Tuesday, December 13, 2011

Vertical Horizon......what a great parent!


     Whenever Roy Woodhall and I would discuss the daylilies that were the best parents introduced from Steve Moldovan, Vertical Horizon would always come up in conversation.  Vertical Horizon was introduced in 2006, and since it's introduction it has been the parent of great daylilies such as Piece of Sky, Pirates of Penzance, and Vintage Victory just to name a few.  I've always enjoyed the photograph of Steve Moldovan posted above. (image courtesy of Roy Woodhall) You can see Steve hybridizing right next to a clump of Vertical Horizon. When I first started coming to Moldovan gardens, I was mostly impressed with daylilies with a gold edge.  That was the big thing back in the early 2000's.  It wasn't until I stopped out one weekend and Steve took a bloom of Piece of sky out of the refrigerator that I became enamoured with blue eyed daylilies.  What better place to start than the parent of Piece of sky, Vertical Horizon.  It was a no brainer.  I purchased Vertical Horizon in 2006, the year of it's introduction.  I think I planted the first seeds from crosses involved with it in 2007.  I am starting to see some of it's seedlings these past couple years and I am very impressed.  Walking the fields out at Moldovan gardens these past couple years with Roy, you can see that Vertical Horizon isn't just a good parent for eyes, but an excellent parent for patterns.  I'm sure we will see many future introductions from Vertical Horizon out of Moldovan gardens in the future.  In case you were wondering what the parents of Vertical Horizon were, the cross is (Merchant Marine X S381-96(Moonlit Masquerade X Mason's Mark). Vertical Horizon is dormant, with a 6" flower, sitting atop a 36" scape, with 4 way branching. It has been easily fertile both ways producing pods filled with ripe black seeds.  It has been a pleasure to grow Vertical Horizon. (image below courtesy of Roy Woodhall)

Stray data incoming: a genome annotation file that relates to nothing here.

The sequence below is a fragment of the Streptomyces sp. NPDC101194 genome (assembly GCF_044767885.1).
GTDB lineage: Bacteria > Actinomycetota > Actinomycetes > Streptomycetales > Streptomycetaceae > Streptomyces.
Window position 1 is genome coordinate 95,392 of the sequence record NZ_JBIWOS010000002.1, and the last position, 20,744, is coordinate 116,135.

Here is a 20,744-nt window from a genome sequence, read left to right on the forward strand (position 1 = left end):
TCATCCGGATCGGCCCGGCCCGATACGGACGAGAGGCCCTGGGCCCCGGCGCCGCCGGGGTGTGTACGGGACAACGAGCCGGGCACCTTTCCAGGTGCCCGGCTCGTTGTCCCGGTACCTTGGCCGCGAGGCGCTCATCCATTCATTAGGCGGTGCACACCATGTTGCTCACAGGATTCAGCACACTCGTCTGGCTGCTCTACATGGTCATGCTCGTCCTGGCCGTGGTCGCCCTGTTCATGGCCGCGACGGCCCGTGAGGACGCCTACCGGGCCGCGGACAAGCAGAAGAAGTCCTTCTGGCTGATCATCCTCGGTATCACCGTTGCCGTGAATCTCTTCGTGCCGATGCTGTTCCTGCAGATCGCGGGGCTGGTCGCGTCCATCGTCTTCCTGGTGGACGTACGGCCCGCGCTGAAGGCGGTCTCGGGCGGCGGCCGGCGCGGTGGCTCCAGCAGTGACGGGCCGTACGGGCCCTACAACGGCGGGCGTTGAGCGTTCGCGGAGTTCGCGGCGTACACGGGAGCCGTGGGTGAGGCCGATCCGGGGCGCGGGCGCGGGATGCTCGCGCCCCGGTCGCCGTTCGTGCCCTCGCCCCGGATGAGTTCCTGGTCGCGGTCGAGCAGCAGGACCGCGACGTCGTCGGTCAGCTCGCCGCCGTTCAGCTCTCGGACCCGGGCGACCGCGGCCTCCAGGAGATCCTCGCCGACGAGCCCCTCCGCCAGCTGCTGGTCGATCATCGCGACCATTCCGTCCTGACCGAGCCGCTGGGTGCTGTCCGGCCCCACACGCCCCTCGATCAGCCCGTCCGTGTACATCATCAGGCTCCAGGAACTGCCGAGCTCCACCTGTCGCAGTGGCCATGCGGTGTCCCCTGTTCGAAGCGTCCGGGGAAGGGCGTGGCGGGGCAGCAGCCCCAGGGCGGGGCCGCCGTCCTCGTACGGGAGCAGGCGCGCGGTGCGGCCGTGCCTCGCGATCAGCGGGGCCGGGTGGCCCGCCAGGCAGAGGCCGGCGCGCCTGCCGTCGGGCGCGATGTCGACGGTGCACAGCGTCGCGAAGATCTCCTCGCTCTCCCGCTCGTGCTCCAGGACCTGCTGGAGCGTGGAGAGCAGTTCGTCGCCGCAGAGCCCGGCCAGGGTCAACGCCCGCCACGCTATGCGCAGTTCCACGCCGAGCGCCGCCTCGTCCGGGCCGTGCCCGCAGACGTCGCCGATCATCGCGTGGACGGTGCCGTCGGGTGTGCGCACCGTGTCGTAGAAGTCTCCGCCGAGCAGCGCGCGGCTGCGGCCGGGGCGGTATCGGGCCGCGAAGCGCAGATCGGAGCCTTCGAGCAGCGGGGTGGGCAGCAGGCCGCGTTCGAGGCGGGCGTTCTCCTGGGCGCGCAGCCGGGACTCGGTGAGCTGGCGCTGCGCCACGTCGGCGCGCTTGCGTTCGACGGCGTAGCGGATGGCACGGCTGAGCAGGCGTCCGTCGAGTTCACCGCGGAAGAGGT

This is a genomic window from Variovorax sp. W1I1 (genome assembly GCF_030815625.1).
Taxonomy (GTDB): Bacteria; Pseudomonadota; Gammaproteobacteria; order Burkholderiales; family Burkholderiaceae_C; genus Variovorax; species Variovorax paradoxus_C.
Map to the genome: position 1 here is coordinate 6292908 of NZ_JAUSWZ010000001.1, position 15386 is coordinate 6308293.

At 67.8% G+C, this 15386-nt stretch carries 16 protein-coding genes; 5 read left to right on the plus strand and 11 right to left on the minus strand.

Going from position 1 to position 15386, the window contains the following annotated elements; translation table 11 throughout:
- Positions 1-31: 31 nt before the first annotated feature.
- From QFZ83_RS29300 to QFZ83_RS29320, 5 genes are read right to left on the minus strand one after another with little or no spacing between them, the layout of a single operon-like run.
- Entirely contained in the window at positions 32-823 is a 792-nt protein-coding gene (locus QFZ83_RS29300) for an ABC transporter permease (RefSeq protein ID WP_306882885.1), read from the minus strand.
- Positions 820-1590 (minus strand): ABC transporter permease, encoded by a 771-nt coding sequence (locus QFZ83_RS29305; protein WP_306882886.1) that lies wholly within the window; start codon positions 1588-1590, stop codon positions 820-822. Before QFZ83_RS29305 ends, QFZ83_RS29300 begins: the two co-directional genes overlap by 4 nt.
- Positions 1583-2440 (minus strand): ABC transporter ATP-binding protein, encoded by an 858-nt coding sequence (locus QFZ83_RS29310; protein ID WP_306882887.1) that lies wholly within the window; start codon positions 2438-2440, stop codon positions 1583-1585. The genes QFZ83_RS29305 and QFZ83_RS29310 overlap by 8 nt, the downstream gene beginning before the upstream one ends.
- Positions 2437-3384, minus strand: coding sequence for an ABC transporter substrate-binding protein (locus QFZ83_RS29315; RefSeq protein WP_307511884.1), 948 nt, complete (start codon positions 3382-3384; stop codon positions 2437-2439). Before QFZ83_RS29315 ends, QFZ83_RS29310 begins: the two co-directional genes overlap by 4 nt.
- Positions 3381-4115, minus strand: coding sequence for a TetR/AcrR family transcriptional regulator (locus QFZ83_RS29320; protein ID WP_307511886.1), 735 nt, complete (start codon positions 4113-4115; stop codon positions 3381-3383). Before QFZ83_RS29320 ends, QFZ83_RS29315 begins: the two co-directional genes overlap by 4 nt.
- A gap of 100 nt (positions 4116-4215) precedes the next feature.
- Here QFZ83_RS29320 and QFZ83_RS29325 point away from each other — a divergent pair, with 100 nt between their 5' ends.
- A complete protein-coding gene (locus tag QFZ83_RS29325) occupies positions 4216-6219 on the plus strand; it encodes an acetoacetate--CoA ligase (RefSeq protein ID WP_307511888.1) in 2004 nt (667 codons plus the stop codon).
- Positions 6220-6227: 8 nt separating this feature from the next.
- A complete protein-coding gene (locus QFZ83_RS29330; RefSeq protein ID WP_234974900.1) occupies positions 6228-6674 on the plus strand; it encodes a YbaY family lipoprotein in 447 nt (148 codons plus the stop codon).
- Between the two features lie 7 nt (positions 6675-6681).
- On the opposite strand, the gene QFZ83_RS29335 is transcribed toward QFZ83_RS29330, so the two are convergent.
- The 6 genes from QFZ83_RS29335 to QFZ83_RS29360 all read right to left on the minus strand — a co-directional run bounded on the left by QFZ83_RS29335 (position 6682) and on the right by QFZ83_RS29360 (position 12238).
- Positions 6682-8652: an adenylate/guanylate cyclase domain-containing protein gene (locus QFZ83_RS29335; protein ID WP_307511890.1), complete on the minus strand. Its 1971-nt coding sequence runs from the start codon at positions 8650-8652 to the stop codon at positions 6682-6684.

Wednesday, December 7, 2011

Steve Moldovan, the daylily.

     I thought I would continue blogging about some of my favorite daylilies, and today I thought I would write about Steve Moldovan, my friend and his namesake daylily.  When you think of purple daylilies, you think of Steve Moldovan.  Steve's purples are in a class all to themselves.  Of all of Steve's purples, some of my favorites include Ron Valente, Seraglio, Mahdi, Imperial Wizard, Vatican City, and Strutters Ball just to name a few.  His purples all had Steve's trademark great branching and bud count.  Today I'm going to talk about his namesake daylily, Steve Moldovan.  The cross that produced Steve's namesake daylily is (Seraglio X (Sahib X Tie and tails). To paraphrase Roy Woodhall's description, it says that this was a culmination of 3 of his major purple and red lines. Steve noted this cultivar as being "the future of his purple breeding," and marked it with five stars on the tag!  Roy was nice enough to let me have some pollen from seedling S919-01 the summer that Steve passed away.  Being a rookie hybridizer I just took it to all my purple daylilies at the time.  I wasn't thinking outside of the box when I made those crosses, but in spite of it I had some success, and one of my 2012 intros is from the daylily, Steve Moldovan, which I named Henry Egert.  Back at Moldovan gardens I was fortunate to walk the seedling fields with Roy Woodhall the following years, and it would seem that the daylily Steve Moldovan wasn't just a wonderful purple parent, but it is also an excellent breeder for patterns.  I like to think that I'm starting to think a little outside of the box with my crosses today and I hope to see some exciting things in the future.  I'm going to attach my best photograph, which shows the pattern that appears in the eyezone area.  I have really enjoyed growing this grand purple daylily and if you get a chance to buy a fan, don't hesitate to do so.  It has 36 inch scapes, with 6 inch flowers, and 4 way branching.  It is a great northern daylily which has increased well for me these past 3 years. 

Friday, December 2, 2011

Gaudeamus. Another great Moldovan daylily!